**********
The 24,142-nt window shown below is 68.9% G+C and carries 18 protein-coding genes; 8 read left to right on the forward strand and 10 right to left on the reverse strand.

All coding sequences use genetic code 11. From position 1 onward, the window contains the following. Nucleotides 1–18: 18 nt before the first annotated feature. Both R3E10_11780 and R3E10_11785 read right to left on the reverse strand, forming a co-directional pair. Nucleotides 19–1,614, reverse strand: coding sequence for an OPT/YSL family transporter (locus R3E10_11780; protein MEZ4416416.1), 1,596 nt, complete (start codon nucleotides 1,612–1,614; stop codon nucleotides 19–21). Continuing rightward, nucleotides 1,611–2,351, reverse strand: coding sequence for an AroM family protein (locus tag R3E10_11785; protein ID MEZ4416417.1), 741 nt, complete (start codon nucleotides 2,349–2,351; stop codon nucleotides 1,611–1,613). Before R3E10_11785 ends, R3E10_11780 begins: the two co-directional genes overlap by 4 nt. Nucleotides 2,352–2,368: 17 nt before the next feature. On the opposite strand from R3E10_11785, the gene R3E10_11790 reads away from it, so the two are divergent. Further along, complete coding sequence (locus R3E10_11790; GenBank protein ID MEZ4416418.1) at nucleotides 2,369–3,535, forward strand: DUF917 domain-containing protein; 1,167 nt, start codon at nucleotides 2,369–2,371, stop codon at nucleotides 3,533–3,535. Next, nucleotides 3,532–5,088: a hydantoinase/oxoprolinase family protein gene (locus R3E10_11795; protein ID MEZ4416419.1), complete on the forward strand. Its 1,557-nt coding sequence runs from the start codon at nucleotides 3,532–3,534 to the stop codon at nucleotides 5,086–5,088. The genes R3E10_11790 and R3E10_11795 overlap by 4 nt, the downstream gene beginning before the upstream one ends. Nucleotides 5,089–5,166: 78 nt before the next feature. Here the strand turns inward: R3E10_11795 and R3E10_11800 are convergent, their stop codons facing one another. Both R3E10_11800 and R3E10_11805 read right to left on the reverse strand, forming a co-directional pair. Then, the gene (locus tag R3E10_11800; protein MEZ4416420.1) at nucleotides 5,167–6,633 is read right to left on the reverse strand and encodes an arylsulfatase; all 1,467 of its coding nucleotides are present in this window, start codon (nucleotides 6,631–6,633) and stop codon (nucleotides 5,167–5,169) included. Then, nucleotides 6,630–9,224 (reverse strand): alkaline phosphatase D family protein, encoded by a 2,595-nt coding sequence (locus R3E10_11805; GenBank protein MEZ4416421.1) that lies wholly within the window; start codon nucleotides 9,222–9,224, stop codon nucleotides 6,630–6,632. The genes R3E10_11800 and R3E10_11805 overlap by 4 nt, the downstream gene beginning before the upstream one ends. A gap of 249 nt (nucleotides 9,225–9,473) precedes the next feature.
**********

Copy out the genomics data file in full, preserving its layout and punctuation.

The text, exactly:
The 24,142-nt window shown below is 68.9% G+C and carries 18 protein-coding genes; 8 read left to right on the forward strand and 10 right to left on the reverse strand.

All coding sequences use genetic code 11. From position 1 onward, the window contains the following. Nucleotides 1–18: 18 nt before the first annotated feature. Both R3E10_11780 and R3E10_11785 read right to left on the reverse strand, forming a co-directional pair. Nucleotides 19–1,614, reverse strand: coding sequence for an OPT/YSL family transporter (locus R3E10_11780; protein MEZ4416416.1), 1,596 nt, complete (start codon nucleotides 1,612–1,614; stop codon nucleotides 19–21). Continuing rightward, nucleotides 1,611–2,351, reverse strand: coding sequence for an AroM family protein (locus tag R3E10_11785; protein ID MEZ4416417.1), 741 nt, complete (start codon nucleotides 2,349–2,351; stop codon nucleotides 1,611–1,613). Before R3E10_11785 ends, R3E10_11780 begins: the two co-directional genes overlap by 4 nt. Nucleotides 2,352–2,368: 17 nt before the next feature. On the opposite strand from R3E10_11785, the gene R3E10_11790 reads away from it, so the two are divergent. Further along, complete coding sequence (locus R3E10_11790; GenBank protein ID MEZ4416418.1) at nucleotides 2,369–3,535, forward strand: DUF917 domain-containing protein; 1,167 nt, start codon at nucleotides 2,369–2,371, stop codon at nucleotides 3,533–3,535. Next, nucleotides 3,532–5,088: a hydantoinase/oxoprolinase family protein gene (locus R3E10_11795; protein ID MEZ4416419.1), complete on the forward strand. Its 1,557-nt coding sequence runs from the start codon at nucleotides 3,532–3,534 to the stop codon at nucleotides 5,086–5,088. The genes R3E10_11790 and R3E10_11795 overlap by 4 nt, the downstream gene beginning before the upstream one ends. Nucleotides 5,089–5,166: 78 nt before the next feature. Here the strand turns inward: R3E10_11795 and R3E10_11800 are convergent, their stop codons facing one another. Both R3E10_11800 and R3E10_11805 read right to left on the reverse strand, forming a co-directional pair. Then, the gene (locus tag R3E10_11800; protein MEZ4416420.1) at nucleotides 5,167–6,633 is read right to left on the reverse strand and encodes an arylsulfatase; all 1,467 of its coding nucleotides are present in this window, start codon (nucleotides 6,631–6,633) and stop codon (nucleotides 5,167–5,169) included. Then, nucleotides 6,630–9,224 (reverse strand): alkaline phosphatase D family protein, encoded by a 2,595-nt coding sequence (locus R3E10_11805; GenBank protein MEZ4416421.1) that lies wholly within the window; start codon nucleotides 9,222–9,224, stop codon nucleotides 6,630–6,632. The genes R3E10_11800 and R3E10_11805 overlap by 4 nt, the downstream gene beginning before the upstream one ends. A gap of 249 nt (nucleotides 9,225–9,473) precedes the next feature.